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Question about Riemann Zeta Function

  1. Dec 1, 2014 #1
    I understand how to calculate values of positive values ζ(s), it's pretty straightforward convergence. But when you expand s into the complex plane, like ζ(δ+bi), how do you assign a value with i as an exponent? Take for example
    ζ(1/2 + i)
    This is the sequence
    1/1^(1/2+i) + 1/2^(1/2+i) + 1/3^(1/2+i) .......
    How do you assign a value to this? do you have to use euler's identity to calculate it? Or am I looking at it all wrong?
    P. S. Try to dumb it down for me. I'm in algebra 2 right now....
     
  2. jcsd
  3. Dec 1, 2014 #2
    First, Euler's Identity has nothing to do with the Reimann-Zeta function. Euler's Identity is just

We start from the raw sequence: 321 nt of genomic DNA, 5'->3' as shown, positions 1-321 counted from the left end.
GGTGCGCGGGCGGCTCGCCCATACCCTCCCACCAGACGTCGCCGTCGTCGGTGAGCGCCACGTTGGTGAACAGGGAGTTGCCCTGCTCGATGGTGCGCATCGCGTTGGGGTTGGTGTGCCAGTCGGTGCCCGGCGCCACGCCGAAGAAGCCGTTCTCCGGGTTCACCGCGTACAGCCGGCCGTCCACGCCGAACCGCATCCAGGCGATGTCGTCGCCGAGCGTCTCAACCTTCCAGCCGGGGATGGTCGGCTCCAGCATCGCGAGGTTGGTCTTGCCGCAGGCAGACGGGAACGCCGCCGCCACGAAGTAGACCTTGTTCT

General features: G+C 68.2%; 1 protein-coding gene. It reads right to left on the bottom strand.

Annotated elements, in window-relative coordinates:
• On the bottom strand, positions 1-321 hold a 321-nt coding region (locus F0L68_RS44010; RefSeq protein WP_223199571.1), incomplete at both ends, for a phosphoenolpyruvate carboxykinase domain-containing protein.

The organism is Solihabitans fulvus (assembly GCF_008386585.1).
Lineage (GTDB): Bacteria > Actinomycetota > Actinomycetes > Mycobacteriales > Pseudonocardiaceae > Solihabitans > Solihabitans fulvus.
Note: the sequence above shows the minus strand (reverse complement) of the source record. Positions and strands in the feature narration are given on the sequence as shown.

##e^{i \pi} + 1 = 0##
    Euler's Formula is probably what you're thinking of (which is where the above identity comes from):
    ##e^{ix} = \cos x + i \sin x##
    But there's no exponential function (it works that way because the exponential function is re-written with a power series to get the above formula), and ##i## would have to be factored out of the exponent entirely to rewrite it that way (it's only in one of the terms).
    But, in the case you're talkng about where ##s## is defined as ##\sigma + bi## for ##0 < \sigma < 1##, then it can be left as is, but the imaginary zeroes are plotted along the "critical line", ##\Re(s) = \frac{1}{2}##

    http://mathworld.wolfram.com/RiemannZetaFunction.html
     
    Last edited: Dec 1, 2014
  4. Dec 4, 2014 #3
    I'd say, calculate the first m terms, and the first m+1, m+2... and see what it converges to.
     
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